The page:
Five Tips for Supporting Teaching Artist Inclusive Practice

By Nicole Agois Hurel, Ed.M.

Teaching Artists (TAs) bring incredibly rich resources and opportunities to inclusive learning settings. However, they often receive less formal instruction and supports than other educators to meet the wide-ranging needs of their students. VSA Massachusetts’ COOL Schools Program piloted an Inclusion Support Initiative this year, which involved the development of the MICC Check for Inclusion, a self-assessment and coaching support tool to improve inclusive practice. The tool provides a set of best practices under four categories: Materials and space, Instructional techniques, Collaboration and Classroom management. It allows TAs to assess their practice in each area and provides a framework for targeted coaching support. Based on the process we followed, here are five tips to support TAs to improve their inclusive practice:

  1. Create a system of training and support. Developing a system (group meetings, one-on-one meetings, feedback mechanisms) that is consistent and predictable allows for meaningful discussion and sustainable growth. Consider your staff and TA capacity when designing it. The system will allow for reliability and focus, and will help you get a clearer idea of common growth areas and how you can best support them.
  1. Describe and model best practices upfront. Setting expectations of what quality inclusive teaching and learning looks like upfront allows TAs to visualize those practices in their teaching and consider them in their planning. Getting input from TAs during the process of naming and defining these practices is essential to keep them relevant and useful in their teaching. Make sure these practices are articulated in a space TAs can access on a regular basis, such as a tool, website, or handout.
  1. Employ TA-relevant language. Avoid academic jargon and practices that are not relevant to the contexts in which your TAs work. Keep the language concrete and understandable. Again, include TAs in the process of articulating the language to avoid confusion and frustration later on. If you plan to use a framework such as Universal Design for Learning or Differentiated Instruction to guide the language, be sure to spend enough time unpacking it together and checking for understanding.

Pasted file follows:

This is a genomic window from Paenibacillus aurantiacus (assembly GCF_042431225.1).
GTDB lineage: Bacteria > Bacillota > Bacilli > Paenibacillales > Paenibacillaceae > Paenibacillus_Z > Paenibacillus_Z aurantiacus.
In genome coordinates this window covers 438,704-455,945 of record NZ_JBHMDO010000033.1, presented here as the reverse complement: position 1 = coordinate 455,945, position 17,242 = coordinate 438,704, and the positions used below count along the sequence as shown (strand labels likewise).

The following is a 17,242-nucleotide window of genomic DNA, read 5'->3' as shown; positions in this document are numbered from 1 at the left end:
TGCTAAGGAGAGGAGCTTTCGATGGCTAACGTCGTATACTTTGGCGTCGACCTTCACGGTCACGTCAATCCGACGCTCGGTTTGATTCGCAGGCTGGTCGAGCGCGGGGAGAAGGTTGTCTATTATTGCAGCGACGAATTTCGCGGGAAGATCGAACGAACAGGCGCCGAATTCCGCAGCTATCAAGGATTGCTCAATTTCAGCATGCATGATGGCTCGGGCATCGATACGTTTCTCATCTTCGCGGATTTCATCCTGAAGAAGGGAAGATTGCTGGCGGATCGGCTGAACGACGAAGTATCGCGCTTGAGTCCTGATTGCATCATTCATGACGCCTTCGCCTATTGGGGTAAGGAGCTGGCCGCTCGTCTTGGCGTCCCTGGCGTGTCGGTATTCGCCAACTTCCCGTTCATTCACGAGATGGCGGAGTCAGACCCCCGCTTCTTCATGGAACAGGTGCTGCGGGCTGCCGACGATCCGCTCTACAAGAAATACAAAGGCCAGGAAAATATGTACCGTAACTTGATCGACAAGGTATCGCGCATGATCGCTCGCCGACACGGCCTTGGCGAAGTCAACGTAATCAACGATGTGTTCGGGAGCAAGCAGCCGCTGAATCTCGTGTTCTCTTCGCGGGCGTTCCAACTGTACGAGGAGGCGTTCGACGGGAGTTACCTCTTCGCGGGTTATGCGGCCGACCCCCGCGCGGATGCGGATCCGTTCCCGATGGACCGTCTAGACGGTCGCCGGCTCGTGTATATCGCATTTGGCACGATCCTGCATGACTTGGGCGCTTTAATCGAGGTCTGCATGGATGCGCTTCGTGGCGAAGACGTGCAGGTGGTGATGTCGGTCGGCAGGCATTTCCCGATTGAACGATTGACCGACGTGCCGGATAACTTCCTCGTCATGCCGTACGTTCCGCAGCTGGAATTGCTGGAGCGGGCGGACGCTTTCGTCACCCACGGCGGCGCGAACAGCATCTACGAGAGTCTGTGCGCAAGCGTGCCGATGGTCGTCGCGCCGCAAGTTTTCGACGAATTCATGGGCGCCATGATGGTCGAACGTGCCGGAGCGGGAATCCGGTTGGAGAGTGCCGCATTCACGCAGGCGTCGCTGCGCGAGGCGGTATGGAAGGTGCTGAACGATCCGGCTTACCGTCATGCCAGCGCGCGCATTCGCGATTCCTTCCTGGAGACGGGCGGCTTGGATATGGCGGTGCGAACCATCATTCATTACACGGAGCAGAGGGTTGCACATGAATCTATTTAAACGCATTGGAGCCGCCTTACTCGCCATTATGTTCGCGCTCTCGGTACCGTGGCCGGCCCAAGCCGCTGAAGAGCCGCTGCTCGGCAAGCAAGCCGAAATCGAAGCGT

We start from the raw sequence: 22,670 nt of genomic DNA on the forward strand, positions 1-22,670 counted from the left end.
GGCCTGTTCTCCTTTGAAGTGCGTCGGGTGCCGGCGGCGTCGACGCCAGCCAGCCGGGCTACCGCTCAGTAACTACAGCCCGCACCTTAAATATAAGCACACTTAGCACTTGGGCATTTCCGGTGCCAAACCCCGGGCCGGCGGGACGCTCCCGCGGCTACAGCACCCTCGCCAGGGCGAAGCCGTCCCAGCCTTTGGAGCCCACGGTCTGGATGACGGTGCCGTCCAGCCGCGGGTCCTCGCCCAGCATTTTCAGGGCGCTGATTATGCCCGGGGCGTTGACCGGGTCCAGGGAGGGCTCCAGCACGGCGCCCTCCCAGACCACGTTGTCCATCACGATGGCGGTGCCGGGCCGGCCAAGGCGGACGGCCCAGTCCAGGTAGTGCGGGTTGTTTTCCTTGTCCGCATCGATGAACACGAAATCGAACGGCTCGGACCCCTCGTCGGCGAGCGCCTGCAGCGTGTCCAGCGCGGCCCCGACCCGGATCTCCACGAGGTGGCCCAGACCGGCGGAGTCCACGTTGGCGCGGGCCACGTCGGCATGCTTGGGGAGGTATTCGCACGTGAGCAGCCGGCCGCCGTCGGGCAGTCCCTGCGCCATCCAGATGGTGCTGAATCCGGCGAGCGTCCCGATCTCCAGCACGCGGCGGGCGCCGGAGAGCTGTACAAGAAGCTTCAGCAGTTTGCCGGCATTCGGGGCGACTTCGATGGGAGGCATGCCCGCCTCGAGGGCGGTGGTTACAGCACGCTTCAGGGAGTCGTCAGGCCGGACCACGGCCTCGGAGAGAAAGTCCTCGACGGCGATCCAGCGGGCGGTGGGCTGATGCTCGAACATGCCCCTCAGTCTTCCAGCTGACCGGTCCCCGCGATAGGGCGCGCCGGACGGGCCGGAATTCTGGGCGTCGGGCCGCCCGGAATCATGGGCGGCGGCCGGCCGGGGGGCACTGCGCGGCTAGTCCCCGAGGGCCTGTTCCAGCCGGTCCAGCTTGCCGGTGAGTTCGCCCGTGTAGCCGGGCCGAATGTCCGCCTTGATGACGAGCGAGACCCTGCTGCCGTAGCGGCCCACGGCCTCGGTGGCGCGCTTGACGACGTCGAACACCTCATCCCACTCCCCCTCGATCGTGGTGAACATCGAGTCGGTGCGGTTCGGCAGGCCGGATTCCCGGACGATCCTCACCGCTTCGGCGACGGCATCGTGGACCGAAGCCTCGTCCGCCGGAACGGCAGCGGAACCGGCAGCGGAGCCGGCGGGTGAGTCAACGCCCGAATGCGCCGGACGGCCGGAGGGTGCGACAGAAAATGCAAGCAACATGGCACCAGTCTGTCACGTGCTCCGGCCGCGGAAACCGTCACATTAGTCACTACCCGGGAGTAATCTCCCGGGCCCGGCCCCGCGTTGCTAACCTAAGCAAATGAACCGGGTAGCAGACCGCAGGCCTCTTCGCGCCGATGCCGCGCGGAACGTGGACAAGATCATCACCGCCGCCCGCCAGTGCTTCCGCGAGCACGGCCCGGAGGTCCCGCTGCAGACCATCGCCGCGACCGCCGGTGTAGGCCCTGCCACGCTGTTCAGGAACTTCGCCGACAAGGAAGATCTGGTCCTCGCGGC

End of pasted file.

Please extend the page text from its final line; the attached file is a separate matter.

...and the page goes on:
1. Allow space for self-assessment. The MICC Check asks TAs to reflect on their strengths and growth areas and to identify the supports they would like to receive. This allows for coaching that is targeted and relevant. Make sure you are providing a mechanism not only for the self-assessment to happen, but also for meaningful conversation around it.
  1. Provide in-person coaching supports and articulate action steps. Be sure your system involves coaching supports that are grounded in real work. Visit your TAs in the classroom often and let their self-assessment on best practices guide the conversation. Focus the tone of the discussion on growth rather than evaluation. Furthermore, work together to articulate action steps for the TA to focus on and follow up on how they are being incorporated.

 

“Creating inclusive environments is an ongoing process of principled design and action, problem-solving and responsive teaching”

~ Glass, Blair, and Ganley.

 

A picture of a woman with brown hair.

Nicole Agois Hurel

Nicole Agois Hurel, Ed.M. is the Director of COOL Schools at VSA Massachusetts, where teaching artists and classroom teachers collaboratively design inclusive, arts-integrated learning experiences for students with and without disabilities.

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